Corundum RubyRubies

Ruby is a red gemstone. Rubies can vary from a light pink to a blood red, a variety of the mineral corundum (aluminium oxide). The colour is caused mainly by chromium. Its name comes from ruber, Latin for red. Natural rubies are exceptionally rare, but synthetic rubies (sometimes called created ruby) can be manufactured fairly cheaply. Other varieties of gem-quality corundum are called sapphires. It is considered one of the four precious gems together with the sapphire, the emerald and the diamond.

Rubies are mined in Africa, Asia, Australia, Greenland, Madagascar and North Carolina. They are most often found in Myanmar (Burma), Sri Lanka, Kenya, Madagascar, and Cambodia, but they have also been found in the U.S. states of Montana, North Carolina and South Carolina. The Mogok Valley in Upper Myanmar has produced some of the finest rubies but in recent years very few good rubies have been found there. The unique colour in Myanmar (Burmese) rubies is described as "pigeon’s blood". They are known in the trade as “Mogok” rubies. In central Myanmar the area of Mong Hsu also produces rubies. The latest ruby deposit to be found in Myanmar is situated in Nam Ya. In 2002 rubies were found in the Waseges River area of Kenya. Sometimes spinels are found along with rubies in the same rocks and are mistaken for rubies. However, fine red spinels may approach the average ruby in value.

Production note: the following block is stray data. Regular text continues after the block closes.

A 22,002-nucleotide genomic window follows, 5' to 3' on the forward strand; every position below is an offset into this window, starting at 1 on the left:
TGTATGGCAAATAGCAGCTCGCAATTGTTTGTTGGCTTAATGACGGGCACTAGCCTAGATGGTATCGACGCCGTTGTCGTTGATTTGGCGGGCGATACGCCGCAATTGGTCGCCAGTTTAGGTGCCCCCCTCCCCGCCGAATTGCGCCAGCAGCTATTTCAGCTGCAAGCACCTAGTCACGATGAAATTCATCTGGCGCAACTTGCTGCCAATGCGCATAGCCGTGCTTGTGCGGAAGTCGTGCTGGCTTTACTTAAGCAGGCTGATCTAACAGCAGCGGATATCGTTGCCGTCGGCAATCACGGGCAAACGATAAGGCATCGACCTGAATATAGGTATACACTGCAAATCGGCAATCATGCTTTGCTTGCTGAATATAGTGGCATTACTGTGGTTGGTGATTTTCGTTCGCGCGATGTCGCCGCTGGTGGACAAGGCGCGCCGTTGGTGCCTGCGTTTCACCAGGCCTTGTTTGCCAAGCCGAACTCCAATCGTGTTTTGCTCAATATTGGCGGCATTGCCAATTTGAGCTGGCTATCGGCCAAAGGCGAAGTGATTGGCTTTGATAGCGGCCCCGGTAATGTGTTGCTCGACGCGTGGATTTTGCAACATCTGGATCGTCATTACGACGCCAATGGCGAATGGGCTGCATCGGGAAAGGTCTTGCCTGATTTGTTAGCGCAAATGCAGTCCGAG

Rubies have a hardness of 9.0 on the Mohs scale of mineral hardness. Among the natural gems only diamond is harder.